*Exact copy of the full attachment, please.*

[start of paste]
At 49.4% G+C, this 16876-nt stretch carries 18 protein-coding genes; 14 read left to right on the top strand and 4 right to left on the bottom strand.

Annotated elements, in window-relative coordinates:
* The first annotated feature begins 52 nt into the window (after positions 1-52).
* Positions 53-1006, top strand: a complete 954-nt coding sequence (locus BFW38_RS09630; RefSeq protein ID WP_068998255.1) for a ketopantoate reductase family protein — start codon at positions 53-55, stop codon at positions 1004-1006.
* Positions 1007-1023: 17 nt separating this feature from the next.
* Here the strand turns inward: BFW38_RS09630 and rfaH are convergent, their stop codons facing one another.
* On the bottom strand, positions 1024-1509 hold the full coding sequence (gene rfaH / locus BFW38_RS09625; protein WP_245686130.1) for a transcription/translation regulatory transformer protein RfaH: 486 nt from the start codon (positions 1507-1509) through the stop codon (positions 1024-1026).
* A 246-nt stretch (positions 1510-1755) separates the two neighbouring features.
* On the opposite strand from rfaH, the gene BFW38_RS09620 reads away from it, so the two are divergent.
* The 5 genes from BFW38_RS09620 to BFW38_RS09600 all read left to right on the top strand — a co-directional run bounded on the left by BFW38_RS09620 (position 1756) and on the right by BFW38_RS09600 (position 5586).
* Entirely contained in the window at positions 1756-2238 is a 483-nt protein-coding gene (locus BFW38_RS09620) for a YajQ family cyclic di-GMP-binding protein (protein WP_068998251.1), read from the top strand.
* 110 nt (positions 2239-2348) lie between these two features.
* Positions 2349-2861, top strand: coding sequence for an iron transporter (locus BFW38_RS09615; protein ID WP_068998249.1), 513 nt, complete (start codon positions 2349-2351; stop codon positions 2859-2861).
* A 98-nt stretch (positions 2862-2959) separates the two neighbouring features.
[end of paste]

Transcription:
At 49.4% G+C, this 16876-nt stretch carries 18 protein-coding genes; 14 read left to right on the top strand and 4 right to left on the bottom strand.

Annotated elements, in window-relative coordinates:
* The first annotated feature begins 52 nt into the window (after positions 1-52).
* Positions 53-1006, top strand: a complete 954-nt coding sequence (locus BFW38_RS09630; RefSeq protein ID WP_068998255.1) for a ketopantoate reductase family protein — start codon at positions 53-55, stop codon at positions 1004-1006.
* Positions 1007-1023: 17 nt separating this feature from the next.
* Here the strand turns inward: BFW38_RS09630 and rfaH are convergent, their stop codons facing one another.
* On the bottom strand, positions 1024-1509 hold the full coding sequence (gene rfaH / locus BFW38_RS09625; protein WP_245686130.1) for a transcription/translation regulatory transformer protein RfaH: 486 nt from the start codon (positions 1507-1509) through the stop codon (positions 1024-1026).
* A 246-nt stretch (positions 1510-1755) separates the two neighbouring features.
* On the opposite strand from rfaH, the gene BFW38_RS09620 reads away from it, so the two are divergent.
* The 5 genes from BFW38_RS09620 to BFW38_RS09600 all read left to right on the top strand — a co-directional run bounded on the left by BFW38_RS09620 (position 1756) and on the right by BFW38_RS09600 (position 5586).
* Entirely contained in the window at positions 1756-2238 is a 483-nt protein-coding gene (locus BFW38_RS09620) for a YajQ family cyclic di-GMP-binding protein (protein WP_068998251.1), read from the top strand.
* 110 nt (positions 2239-2348) lie between these two features.
* Positions 2349-2861, top strand: coding sequence for an iron transporter (locus BFW38_RS09615; protein ID WP_068998249.1), 513 nt, complete (start codon positions 2349-2351; stop codon positions 2859-2861).
* A 98-nt stretch (positions 2862-2959) separates the two neighbouring features.